General Public

CANCELED: Artist in Residence

Drop by the Gallery April 7, 8, and 9 to see Will Wilson (Diné [Navajo], the 2020 Happy and Bob Doran Artist in Residence at the Gallery, at work in the Jan and Frederick Mayer lobby. Wilson will be making tintype portraits of members of the Yale community and developing them in his portable darkroom.

Yale Japanese American WWII Incarceration Day of Remembrance with Frank Sato

The Yale Japanese American Students Union and Asian American Cultural Center invite the Yale community to commemorate the 78th anniversary of President Roosevelt’s signing of Executive Order 9066, which led to the incarceration of 120,000 Americans of Japanese descent in U.S. concentration camps during World War II. Yale’s 2020 Day of Remembrance will feature a fireside chat with Mr. Frank Sato, former Inspector General of the Departments of Transportation and Veterans Affairs. At age 13, Mr.

CANCELED: Artist Talk, Critical Indigenous Photographic Exchange

Join us for a talk by photographer Will Wilson (Diné [Navajo]), the 2020 Happy and Bob Doran Artist in Residence at the Gallery, who will speak about Indigenous self-determination, place, and culture. Wilson will discuss his work with tintype photography and his collaborative project Critical Indigenous Photographic Exchange (CIPX), which responds to the widely circulated ethnographic photography of Native Americans beginning at the turn of the 20th century, among other ongoing projects.

CANCELED: Studio Program, Fresco and Memory: John Wilson’s The Incident

Reckoning with “The Incident”: John Wilson’s Studies for a Lynching Mural features the preparatory works made for John Wilson’s Mexico City fresco, which is no longer extant. Through a hands-on fresco exercise led by Yale School of Art students Mariel Capanna, Africanus Okokon, and José de Jesus Rodriguez, this workshop introduces participants to the ancient technique of painting with earth pigments into wet plaster and considers fresco painting as a vehicle for embodied remembrance of this lost mural. Space is limited.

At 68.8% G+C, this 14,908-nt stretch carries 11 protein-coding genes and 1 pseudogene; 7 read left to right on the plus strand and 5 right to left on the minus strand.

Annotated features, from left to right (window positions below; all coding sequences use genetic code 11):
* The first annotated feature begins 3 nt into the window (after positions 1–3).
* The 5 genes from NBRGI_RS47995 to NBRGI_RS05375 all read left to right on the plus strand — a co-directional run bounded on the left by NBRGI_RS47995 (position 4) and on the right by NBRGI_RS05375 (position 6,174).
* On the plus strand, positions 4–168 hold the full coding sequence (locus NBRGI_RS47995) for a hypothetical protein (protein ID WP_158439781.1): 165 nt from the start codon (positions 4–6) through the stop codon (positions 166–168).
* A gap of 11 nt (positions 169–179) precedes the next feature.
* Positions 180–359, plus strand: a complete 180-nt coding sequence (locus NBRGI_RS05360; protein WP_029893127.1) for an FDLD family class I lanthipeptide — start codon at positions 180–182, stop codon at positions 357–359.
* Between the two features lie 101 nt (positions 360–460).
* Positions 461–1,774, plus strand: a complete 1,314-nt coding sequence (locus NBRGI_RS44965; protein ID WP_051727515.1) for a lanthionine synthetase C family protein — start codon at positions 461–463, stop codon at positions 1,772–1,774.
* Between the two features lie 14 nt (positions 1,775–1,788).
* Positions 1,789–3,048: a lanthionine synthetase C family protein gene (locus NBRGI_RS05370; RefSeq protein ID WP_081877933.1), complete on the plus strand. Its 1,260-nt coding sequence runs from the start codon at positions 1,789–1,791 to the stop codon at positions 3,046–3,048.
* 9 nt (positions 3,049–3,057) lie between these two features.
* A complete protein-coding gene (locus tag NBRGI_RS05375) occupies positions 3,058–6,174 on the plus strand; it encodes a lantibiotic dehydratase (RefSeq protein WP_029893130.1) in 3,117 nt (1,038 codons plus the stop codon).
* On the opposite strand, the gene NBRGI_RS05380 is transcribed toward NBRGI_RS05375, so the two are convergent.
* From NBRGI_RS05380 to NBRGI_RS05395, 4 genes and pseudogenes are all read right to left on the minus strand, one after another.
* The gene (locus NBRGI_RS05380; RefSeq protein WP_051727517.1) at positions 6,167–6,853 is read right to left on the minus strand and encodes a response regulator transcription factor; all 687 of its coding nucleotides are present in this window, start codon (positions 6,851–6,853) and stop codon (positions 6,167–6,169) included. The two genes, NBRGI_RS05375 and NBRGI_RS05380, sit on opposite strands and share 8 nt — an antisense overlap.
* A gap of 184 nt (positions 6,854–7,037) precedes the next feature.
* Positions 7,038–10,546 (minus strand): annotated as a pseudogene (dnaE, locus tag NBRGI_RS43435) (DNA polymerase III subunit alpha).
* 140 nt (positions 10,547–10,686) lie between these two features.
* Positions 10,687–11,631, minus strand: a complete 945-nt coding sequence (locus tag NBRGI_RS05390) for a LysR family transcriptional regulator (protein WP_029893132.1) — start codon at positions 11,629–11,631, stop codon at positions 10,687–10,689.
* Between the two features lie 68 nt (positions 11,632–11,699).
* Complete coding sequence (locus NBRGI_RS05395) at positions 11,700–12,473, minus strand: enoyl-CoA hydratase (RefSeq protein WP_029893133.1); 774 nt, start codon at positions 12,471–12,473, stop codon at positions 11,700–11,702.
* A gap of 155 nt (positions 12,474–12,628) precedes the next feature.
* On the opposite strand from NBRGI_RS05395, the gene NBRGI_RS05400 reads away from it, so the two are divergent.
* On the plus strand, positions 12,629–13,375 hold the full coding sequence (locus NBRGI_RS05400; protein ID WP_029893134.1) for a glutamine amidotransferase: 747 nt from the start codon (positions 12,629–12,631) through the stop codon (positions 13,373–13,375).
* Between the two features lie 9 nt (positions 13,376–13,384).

New Trends in the Study of Postwar Japan

It is now more than twenty-five years since the publication of the landmark volume, Postwar Japan as History, edited by Andrew Gordon. How does the field of postwar Japanese history look today? How are historians and other social scientists engaging with each other’s work on this period? This workshop will explore these questions with Eiko Maruko Siniawer, professor of history at Williams College, whose recent book, Waste: Consuming Postwar Japan, makes the case for “thinking about the entirety of postwar Japan as one coherent and cohesive period.” William W.

Opening Program, Human and Animal Art Worlds

Join us for a lecture on a “post-human” framework for aesthetic philosophy, color, beauty, and evolution, delivered by Richard O. Prum, the William Robertson Coe Professor of Ornithology, Department of Ecology and Evolutionary Biology, Yale University, and Curator of Ornithology and Head Curator of Vertebrate Zoology, Yale Peabody Museum of Natural History. The lecture is followed by a conversation between Prum and James Prosek, B.A. 1997, artist, writer, and naturalist. Presented in conjunction with the exhibition James Prosek: Art, Artifact, Artifice.

CANCELED: Lecture, Margaret Ann Crutchfield: A Cherokee-Moravian Weaver of Worlds

Tiya Miles, Professor of History at Harvard’s Radcliffe Institute for Advanced Study, explores the intersections of African American, Native American, and women’s histories. The exhibition Place, Nations, Generations, Beings: 200 Years of Indigenous North American Art includes early-19th century baskets made by Peggy Scott Vann (Margaret Ann Crutchfield), a Cherokee woman who enslaved hundreds of Black people on her plantation and was outspoken against the forced removal of Cherokee people from their territory.

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